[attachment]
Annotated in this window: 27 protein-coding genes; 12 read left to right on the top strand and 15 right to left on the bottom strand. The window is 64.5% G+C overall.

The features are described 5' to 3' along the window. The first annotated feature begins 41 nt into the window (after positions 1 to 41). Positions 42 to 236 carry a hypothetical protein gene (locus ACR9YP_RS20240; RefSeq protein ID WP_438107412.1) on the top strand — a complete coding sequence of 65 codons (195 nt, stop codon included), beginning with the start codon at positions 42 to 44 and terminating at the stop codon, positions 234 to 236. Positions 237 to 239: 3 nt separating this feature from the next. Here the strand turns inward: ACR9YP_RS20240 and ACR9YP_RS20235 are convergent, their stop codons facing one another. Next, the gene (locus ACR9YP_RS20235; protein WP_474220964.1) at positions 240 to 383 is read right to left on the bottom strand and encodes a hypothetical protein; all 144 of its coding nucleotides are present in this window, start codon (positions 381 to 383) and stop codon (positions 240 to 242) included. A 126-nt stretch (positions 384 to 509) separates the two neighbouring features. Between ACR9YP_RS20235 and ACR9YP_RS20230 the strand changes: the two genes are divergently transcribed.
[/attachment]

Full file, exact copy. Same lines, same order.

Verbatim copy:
Annotated in this window: 27 protein-coding genes; 12 read left to right on the top strand and 15 right to left on the bottom strand. The window is 64.5% G+C overall.

The features are described 5' to 3' along the window. The first annotated feature begins 41 nt into the window (after positions 1 to 41). Positions 42 to 236 carry a hypothetical protein gene (locus ACR9YP_RS20240; RefSeq protein ID WP_438107412.1) on the top strand — a complete coding sequence of 65 codons (195 nt, stop codon included), beginning with the start codon at positions 42 to 44 and terminating at the stop codon, positions 234 to 236. Positions 237 to 239: 3 nt separating this feature from the next. Here the strand turns inward: ACR9YP_RS20240 and ACR9YP_RS20235 are convergent, their stop codons facing one another. Next, the gene (locus ACR9YP_RS20235; protein WP_474220964.1) at positions 240 to 383 is read right to left on the bottom strand and encodes a hypothetical protein; all 144 of its coding nucleotides are present in this window, start codon (positions 381 to 383) and stop codon (positions 240 to 242) included. A 126-nt stretch (positions 384 to 509) separates the two neighbouring features. Between ACR9YP_RS20235 and ACR9YP_RS20230 the strand changes: the two genes are divergently transcribed.